Press Release – International Trade Canada

As part of ongoing visits to all current Trans-Pacific Partnership (TPP) member countries, the Honourable Ed Fast, Minister of International Trade and Minister for the Asia-Pacific Gateway, today concluded a week-long trade visit to Australia and New Zealand.Canada’s Minister Fast Highlights Prosperity-Generating Benefits of Canada’s Inclusion in Trans-Pacific Partnership Talks

As part of ongoing visits to all current Trans-Pacific Partnership (TPP) member countries, the Honourable Ed Fast, Minister of International Trade and Minister for the Asia-Pacific Gateway, today concluded a week-long trade visit to Australia and New Zealand.

“As a Pacific nation, Canada’s interest in joining the Trans-Pacific Partnership is consistent with our active, ongoing and growing presence in the Asia-Pacific region,” said Minister Fast. “In my visits to, now, eight of the nine current TPP member countries, I noted that Canada is being recognized as a valuable partner to join the negotiations. In my discussions with trade ministers Craig Emerson in Australia and Tim Groser in New Zealand, we agreed that deepening our trade and investment ties would bring prosperity-generating benefits to hard-working people in all three of our countries and that our shared values and commitment to free and open trade would make Canada a highly valued and natural partner in the TPP negotiations.”

Several leading business groups in both countries, including the Business Council of Australia, declared their support for Canada’s entry into the TPP negotiations.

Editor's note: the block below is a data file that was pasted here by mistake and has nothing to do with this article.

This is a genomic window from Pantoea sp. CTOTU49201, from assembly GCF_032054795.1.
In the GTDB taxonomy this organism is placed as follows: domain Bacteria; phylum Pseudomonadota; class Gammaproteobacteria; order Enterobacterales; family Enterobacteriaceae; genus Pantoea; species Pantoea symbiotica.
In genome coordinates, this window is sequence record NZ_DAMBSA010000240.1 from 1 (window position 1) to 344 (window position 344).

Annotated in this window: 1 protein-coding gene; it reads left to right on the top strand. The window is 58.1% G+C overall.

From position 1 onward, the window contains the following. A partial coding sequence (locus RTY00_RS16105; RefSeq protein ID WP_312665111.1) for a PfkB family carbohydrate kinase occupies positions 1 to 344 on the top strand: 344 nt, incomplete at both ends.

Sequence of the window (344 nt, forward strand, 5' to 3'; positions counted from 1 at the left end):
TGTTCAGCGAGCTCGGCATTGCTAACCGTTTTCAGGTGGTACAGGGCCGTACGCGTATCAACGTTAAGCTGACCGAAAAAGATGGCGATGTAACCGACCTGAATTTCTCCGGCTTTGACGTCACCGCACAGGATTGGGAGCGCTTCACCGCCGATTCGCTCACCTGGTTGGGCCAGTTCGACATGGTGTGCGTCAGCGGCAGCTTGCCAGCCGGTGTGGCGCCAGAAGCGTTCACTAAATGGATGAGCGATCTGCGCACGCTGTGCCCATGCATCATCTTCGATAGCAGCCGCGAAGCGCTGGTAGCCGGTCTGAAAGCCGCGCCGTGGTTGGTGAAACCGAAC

Minister Fast highlighted the fact that Canada, along with Australia and New Zealand, has been a strong voice against protectionism on the world stage, including at the recent G-20 and WTO meetings.

“Like Australia and New Zealand, Canada is a free trade leader and is taking real action to promote free and open trade,” said Minister Fast. “Since 2009, our government has eliminated more than 1,800 tariff items and provided more than $435 million in annual tariff relief to Canadian businesses. By 2015, Canada will be the first tariff-free zone in the G-20 for manufacturers, and we have removed the monopoly power of the Canadian Wheat Board. Simply put, Canada is one of the most open economies in the world, and our actions demonstrate that when Canada says it seeks a high level of ambition in its trade negotiations, and that we can meet or exceed the level current TPP members are striving for, we mean it.”

In Wellington, together with New Zealand’s Minister of Revenue Peter Dunne, Minister Fast signed a renewed double taxation agreement. This agreement will contribute to the elimination of tax barriers to trade and investment between Canada and New Zealand, help solidify bilateral economic links, and is consistent with the Harper government’s long-standing commitment to seek out new investment and trade opportunities for Canadians, including the TPP.

“All TPP members have welcomed Canada’s interest, and momentum is building in support of Canada’s entry into the TPP talks,” said Minister Fast. “In my visit this week, I welcomed the opportunity to have further discussions with my Australian and New Zealand counterparts, and I’m pleased that they recognize, as we do, that Canada would be a valuable partner at the TPP table.”

Two-way merchandise trade between Canada and Australia was valued at $3.7 billion in 2011, up almost 9 percent over 2010. The stock of Canadian direct investment in Australia has doubled from $12.5 billion at the end of 2009 to $25.3 billion at the end of 2011, establishing Australia as Canada’s fifth-largest global destination for cumulative foreign direct investment abroad. The stock of Australian foreign direct investment in Canada stood at $5.6 billion at the end of 2011.

Bilateral merchandise trade between Canada and New Zealand totalled $932.1 million in 2011. The stock of Canadian direct investment in New Zealand has increased substantially from $379 million at the end of 2006 to reach $912 million at the end of 2011.

ENDS

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